The study, which appears in the current issue of the international medical journal Lancet, was carried out by scientists at the National Institute of Environmental Health Sciences, the National Institute of Child Health and Human Development, the University of North Carolina at Chapel Hill, and the Centers for Disease Control and Prevention.
The scientists said they found elevated levels of DDT's breakdown product, DDE, in the stored blood of mothers recorded as giving birth to premature or low birth weight infants. Pre-term births are a major contributor to infant mortality.
"DDT levels in the U.S. are now low and likely not causing any harm," said Matthew Longnecker, M.D., Sc.D., NIEHS, lead author on the study. "But we have to be concerned about what might be happening in those 25 countries where DDT is still used. Also, looking back on earlier decades in the U.S., we may have had an epidemic of pre-term births that we are just now discovering."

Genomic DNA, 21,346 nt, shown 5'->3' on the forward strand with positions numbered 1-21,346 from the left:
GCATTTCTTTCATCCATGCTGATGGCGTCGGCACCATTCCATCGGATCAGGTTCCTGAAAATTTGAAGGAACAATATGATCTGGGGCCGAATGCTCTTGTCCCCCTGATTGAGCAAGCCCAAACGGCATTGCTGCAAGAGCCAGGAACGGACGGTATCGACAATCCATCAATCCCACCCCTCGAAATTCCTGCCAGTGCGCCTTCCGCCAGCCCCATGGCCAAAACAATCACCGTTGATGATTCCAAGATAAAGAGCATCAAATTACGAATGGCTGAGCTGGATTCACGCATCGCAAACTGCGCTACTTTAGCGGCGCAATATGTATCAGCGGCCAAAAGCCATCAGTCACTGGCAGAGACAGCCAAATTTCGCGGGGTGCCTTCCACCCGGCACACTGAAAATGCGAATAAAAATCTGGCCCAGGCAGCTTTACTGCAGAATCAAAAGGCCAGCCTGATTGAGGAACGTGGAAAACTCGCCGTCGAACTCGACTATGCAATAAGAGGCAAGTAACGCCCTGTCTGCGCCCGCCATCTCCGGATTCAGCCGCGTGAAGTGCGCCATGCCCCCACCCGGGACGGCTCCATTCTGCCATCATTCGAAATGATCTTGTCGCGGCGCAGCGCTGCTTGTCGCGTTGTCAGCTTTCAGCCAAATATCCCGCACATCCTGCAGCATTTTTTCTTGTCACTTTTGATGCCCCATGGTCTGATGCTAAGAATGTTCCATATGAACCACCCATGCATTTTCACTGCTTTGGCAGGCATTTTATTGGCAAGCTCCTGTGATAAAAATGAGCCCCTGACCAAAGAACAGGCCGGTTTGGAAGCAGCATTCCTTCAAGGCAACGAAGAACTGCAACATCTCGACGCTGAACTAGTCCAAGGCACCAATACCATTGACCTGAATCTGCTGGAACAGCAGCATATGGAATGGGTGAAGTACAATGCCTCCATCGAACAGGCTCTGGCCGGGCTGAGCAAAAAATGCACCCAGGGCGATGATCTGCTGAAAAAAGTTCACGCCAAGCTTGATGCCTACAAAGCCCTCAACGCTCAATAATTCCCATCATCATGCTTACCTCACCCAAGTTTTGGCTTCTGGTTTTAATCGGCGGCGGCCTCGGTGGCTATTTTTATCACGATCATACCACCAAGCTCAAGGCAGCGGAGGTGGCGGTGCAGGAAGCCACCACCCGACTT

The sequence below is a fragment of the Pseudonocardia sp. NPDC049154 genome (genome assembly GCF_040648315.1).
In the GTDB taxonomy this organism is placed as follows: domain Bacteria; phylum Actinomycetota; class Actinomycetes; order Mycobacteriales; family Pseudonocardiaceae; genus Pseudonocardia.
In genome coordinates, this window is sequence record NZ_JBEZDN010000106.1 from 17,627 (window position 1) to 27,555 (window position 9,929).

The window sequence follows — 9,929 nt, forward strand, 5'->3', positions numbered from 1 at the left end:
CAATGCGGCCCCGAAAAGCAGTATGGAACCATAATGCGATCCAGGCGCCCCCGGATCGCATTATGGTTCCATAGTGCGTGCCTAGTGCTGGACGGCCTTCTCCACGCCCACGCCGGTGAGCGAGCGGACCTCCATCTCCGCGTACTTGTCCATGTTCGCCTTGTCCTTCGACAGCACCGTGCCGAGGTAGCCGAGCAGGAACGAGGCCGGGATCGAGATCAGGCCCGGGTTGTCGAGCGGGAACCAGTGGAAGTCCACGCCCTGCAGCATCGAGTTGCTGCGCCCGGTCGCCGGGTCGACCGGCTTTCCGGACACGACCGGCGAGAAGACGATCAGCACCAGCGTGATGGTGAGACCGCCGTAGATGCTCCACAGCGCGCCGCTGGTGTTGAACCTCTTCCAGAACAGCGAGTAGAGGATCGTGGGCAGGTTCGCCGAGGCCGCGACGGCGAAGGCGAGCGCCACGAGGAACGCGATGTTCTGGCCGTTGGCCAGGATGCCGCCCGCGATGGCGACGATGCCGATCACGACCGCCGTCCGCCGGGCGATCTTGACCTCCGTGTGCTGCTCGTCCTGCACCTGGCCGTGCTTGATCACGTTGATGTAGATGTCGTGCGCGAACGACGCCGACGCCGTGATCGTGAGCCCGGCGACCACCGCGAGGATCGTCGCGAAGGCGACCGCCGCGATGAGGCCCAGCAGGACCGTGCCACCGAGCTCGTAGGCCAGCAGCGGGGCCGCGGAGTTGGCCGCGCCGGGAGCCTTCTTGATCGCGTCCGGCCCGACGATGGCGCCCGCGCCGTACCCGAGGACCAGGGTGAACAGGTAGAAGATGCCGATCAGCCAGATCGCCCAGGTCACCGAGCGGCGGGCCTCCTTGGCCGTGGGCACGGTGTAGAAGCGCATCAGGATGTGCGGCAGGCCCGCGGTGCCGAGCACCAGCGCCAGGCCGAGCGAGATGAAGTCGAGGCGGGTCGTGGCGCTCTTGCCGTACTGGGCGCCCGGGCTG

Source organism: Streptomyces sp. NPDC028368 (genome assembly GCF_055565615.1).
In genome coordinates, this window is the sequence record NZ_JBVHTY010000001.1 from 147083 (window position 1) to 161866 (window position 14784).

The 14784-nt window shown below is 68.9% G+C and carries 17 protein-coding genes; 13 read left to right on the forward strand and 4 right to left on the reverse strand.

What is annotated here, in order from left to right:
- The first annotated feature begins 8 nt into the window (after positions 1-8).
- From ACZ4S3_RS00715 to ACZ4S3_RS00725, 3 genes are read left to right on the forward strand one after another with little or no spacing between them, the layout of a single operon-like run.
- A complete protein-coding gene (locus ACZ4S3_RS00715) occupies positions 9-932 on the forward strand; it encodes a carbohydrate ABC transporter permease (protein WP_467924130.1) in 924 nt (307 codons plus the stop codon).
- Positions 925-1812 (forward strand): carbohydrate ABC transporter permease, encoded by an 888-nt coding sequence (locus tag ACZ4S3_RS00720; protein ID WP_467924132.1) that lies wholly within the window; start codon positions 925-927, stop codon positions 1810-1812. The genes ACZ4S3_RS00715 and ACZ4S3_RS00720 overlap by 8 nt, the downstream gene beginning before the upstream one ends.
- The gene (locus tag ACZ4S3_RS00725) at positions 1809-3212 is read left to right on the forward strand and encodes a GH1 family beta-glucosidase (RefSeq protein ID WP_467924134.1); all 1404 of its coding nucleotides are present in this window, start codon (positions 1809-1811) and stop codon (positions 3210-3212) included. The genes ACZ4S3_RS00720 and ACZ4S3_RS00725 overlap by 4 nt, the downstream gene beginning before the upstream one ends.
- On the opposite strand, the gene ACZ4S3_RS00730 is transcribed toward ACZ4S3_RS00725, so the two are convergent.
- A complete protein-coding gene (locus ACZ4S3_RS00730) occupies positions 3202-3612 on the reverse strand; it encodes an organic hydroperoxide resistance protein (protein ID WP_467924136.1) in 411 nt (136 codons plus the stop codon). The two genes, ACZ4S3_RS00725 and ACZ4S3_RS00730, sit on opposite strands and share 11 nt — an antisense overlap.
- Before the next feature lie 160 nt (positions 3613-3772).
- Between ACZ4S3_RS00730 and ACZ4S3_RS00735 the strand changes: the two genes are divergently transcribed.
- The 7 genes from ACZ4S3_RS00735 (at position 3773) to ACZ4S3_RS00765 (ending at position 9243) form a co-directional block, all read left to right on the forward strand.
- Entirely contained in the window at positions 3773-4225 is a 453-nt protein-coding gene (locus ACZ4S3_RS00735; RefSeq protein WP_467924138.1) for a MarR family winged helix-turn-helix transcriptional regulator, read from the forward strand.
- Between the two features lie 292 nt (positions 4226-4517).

The U.S. Collaborative Perinatal Project, a program of the National Institutes of Health and 12 universities, still has stored blood serum from the mothers of thousands of children born between 1959 and 1966. A sample group of 2,380 was studied. Of these women's births, 361 were born pre-term, and 221 were small for gestational age; that is, they weighed less than most infants their age. Mothers of the affected infants had higher levels of DDE in their blood, indicating higher exposure to DDT in the environment. Average levels were about five times higher than at present.
DDT has long been suspected of reproductive toxicity. It was identified by
Rachel Carson as being a potent reproductive toxin in birds in her
pioneering environmental book Silent Spring published in 1962. The
book forecast a time when DDT and other persistent pesticides used at
that time could produce a spring where there were no birds left to sing. In
Contact: Ruth McFarland
NIH/National Institute of Environmental Health Sciences